Photos by Marrelie Page
Majuro--There are a lot of terns on Majuro, which is funny because there is just one road. These sharp, swift, snow-white acrobats are the stars of the day sky, gliding with aerial majesty then dropping like a stone before darting up and around with the agility of bats dogfighting in a mosquito cloud.
Were it not for the Eurasian sparrows white terns would certainly be the most conspicuous avian fauna in Majuro, the capital of Marshall Islands. Instead, it is hard to look at a building, street or open space without seeing flocks of little, brown, plump, white-crested birds scrambling around pecking and pecking at bits too small to see.
Eurasian sparrows are recent arrivals. They were introduced by humans at some point and they look the farthest birds can get from seabirds. They do not fit in, almost comically so. Sparrows do not migrate and rarely fly even 20 miles.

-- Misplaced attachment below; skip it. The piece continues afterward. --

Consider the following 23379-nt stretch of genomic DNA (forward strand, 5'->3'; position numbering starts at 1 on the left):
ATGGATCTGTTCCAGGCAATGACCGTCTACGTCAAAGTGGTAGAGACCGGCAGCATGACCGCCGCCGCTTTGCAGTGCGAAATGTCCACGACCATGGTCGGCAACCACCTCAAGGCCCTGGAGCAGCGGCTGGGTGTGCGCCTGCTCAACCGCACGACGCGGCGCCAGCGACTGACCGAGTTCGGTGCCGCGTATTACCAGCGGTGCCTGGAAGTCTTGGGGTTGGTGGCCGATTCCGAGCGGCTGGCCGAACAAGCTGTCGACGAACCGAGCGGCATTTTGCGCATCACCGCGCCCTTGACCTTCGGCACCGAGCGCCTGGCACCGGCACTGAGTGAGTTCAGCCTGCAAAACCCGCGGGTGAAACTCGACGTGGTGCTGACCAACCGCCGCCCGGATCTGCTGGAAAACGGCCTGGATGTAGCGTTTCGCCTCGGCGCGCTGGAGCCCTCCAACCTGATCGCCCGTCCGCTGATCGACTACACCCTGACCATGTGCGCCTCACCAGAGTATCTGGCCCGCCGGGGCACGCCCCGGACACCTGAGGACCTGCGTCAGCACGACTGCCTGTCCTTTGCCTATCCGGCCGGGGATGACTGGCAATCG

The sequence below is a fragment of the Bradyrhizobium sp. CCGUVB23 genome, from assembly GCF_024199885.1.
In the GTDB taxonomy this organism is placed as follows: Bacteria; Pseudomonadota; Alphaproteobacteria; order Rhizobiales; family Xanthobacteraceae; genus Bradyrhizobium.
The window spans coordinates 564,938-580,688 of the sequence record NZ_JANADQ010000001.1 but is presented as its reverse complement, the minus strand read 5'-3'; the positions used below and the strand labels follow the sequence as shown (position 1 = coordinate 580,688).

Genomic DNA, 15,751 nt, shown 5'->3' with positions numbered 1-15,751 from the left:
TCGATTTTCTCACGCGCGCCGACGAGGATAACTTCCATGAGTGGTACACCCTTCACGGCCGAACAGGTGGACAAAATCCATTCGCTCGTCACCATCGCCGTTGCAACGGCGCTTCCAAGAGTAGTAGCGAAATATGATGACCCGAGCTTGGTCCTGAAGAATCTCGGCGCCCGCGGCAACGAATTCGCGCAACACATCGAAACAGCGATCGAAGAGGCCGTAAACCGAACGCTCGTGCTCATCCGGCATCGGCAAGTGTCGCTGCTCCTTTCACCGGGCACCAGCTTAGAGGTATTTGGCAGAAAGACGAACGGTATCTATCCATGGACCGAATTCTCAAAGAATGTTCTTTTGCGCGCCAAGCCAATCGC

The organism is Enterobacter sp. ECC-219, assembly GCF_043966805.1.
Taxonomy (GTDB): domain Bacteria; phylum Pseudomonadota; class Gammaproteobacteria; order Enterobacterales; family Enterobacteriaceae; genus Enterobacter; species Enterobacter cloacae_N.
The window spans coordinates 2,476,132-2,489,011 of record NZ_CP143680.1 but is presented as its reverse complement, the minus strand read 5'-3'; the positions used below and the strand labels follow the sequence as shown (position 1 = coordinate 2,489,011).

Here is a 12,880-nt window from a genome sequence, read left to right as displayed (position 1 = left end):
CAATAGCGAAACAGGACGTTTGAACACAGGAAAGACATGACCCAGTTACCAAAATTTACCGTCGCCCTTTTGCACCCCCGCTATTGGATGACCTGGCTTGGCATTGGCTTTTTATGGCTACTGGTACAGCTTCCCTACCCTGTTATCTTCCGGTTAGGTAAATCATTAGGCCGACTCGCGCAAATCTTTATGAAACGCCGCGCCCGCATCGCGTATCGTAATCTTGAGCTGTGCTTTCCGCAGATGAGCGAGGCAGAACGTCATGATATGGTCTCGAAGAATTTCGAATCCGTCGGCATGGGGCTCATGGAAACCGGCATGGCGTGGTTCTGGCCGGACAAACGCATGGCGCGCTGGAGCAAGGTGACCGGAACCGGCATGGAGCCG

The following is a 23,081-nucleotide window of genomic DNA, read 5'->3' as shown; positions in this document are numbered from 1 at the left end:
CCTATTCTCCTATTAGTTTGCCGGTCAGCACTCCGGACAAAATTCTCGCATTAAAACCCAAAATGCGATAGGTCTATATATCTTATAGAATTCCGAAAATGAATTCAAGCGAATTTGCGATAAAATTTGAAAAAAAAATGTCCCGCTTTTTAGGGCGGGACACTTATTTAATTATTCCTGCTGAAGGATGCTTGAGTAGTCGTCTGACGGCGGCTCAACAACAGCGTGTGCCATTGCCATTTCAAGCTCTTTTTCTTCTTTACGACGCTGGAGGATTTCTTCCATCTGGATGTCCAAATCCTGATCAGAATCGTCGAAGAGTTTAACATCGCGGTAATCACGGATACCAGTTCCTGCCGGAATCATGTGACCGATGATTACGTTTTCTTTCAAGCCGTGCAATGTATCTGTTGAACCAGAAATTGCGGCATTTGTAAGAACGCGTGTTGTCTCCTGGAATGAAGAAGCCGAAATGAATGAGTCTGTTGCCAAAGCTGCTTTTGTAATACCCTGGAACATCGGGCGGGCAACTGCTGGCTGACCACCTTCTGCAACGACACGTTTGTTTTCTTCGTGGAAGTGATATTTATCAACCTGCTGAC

Exotic species are organisms that have been brought by humans to an environment they are not native to. (Some exotic species even take on regional significance, such as potatoes in Ireland and apples in the U.S., which are from South America and Central Asia, respectively.)
The Marshall Islands has 523 exotic, or invasive, species, including both flora, fungi and fauna, according to the Secretariat of the Pacific Regional Environment Program.
Exotic species contrast with indigenous and endemic species. Indigenous are species that are found somewhere without human interference. This includes birds or other species that might stop by occasionally, such as snow geese. A species is endemic if it is from that place originally. Coconut palms are indigenous on the Marshall Islands but not endemic, as they are most likely not originally from here.